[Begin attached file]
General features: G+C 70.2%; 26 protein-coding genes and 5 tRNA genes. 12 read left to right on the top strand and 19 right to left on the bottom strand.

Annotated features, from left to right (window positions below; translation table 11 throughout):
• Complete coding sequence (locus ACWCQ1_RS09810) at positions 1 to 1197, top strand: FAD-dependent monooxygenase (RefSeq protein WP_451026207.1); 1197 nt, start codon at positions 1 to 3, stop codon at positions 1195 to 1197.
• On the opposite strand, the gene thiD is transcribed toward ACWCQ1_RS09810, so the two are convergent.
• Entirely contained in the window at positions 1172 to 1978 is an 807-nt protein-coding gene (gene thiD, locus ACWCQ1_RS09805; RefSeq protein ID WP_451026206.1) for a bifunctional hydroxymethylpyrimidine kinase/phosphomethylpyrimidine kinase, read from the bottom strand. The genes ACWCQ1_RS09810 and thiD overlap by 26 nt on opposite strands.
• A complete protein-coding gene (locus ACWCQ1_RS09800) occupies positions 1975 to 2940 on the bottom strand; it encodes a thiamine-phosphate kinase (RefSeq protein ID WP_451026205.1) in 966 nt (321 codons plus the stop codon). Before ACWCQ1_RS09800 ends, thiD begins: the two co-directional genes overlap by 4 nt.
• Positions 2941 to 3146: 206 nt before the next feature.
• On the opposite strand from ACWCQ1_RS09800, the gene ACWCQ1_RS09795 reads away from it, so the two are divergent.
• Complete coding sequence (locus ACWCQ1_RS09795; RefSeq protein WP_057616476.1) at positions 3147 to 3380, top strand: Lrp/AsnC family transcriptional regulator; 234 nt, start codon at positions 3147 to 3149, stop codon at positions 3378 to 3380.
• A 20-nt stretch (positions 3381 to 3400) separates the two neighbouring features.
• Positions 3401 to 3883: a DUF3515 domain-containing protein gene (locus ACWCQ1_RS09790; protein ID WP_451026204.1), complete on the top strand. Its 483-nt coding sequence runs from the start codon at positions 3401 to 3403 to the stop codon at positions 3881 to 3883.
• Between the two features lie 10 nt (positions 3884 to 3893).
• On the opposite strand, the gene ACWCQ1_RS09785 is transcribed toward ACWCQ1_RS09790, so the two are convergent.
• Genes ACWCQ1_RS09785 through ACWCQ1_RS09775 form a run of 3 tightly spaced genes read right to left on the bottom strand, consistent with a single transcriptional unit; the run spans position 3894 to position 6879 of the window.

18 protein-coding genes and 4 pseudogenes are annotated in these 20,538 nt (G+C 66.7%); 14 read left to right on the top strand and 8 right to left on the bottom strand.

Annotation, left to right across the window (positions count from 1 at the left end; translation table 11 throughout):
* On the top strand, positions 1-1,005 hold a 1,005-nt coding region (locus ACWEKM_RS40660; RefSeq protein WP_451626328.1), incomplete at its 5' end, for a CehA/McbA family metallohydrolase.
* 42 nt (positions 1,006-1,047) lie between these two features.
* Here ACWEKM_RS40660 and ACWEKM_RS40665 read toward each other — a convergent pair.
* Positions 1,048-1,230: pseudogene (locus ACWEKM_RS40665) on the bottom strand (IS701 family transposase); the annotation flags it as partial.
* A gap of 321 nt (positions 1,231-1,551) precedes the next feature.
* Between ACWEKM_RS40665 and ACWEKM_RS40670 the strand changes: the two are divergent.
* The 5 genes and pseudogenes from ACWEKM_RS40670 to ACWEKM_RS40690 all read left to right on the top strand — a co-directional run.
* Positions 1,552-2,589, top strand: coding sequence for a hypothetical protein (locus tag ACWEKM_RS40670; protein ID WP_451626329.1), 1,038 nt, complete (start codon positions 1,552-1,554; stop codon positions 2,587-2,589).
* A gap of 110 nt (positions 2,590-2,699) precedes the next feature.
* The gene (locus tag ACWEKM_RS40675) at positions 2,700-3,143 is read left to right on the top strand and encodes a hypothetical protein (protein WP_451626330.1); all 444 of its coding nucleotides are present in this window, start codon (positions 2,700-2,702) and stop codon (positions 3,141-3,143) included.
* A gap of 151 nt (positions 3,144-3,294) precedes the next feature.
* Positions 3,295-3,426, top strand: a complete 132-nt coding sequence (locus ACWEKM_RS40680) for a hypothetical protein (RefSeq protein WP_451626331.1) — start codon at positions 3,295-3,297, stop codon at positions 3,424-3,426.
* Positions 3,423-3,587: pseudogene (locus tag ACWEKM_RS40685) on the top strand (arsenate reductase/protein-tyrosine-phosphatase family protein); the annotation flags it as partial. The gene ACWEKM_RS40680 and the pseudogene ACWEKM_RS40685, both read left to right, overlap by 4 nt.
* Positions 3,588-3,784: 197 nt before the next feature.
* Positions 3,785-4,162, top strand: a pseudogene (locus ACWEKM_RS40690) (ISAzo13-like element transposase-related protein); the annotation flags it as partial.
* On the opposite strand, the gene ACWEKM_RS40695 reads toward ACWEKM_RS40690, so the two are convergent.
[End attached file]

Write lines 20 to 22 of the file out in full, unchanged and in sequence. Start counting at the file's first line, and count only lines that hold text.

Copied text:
* Positions 1,048-1,230: pseudogene (locus ACWEKM_RS40665) on the bottom strand (IS701 family transposase); the annotation flags it as partial.
* A gap of 321 nt (positions 1,231-1,551) precedes the next feature.
* Between ACWEKM_RS40665 and ACWEKM_RS40670 the strand changes: the two are divergent.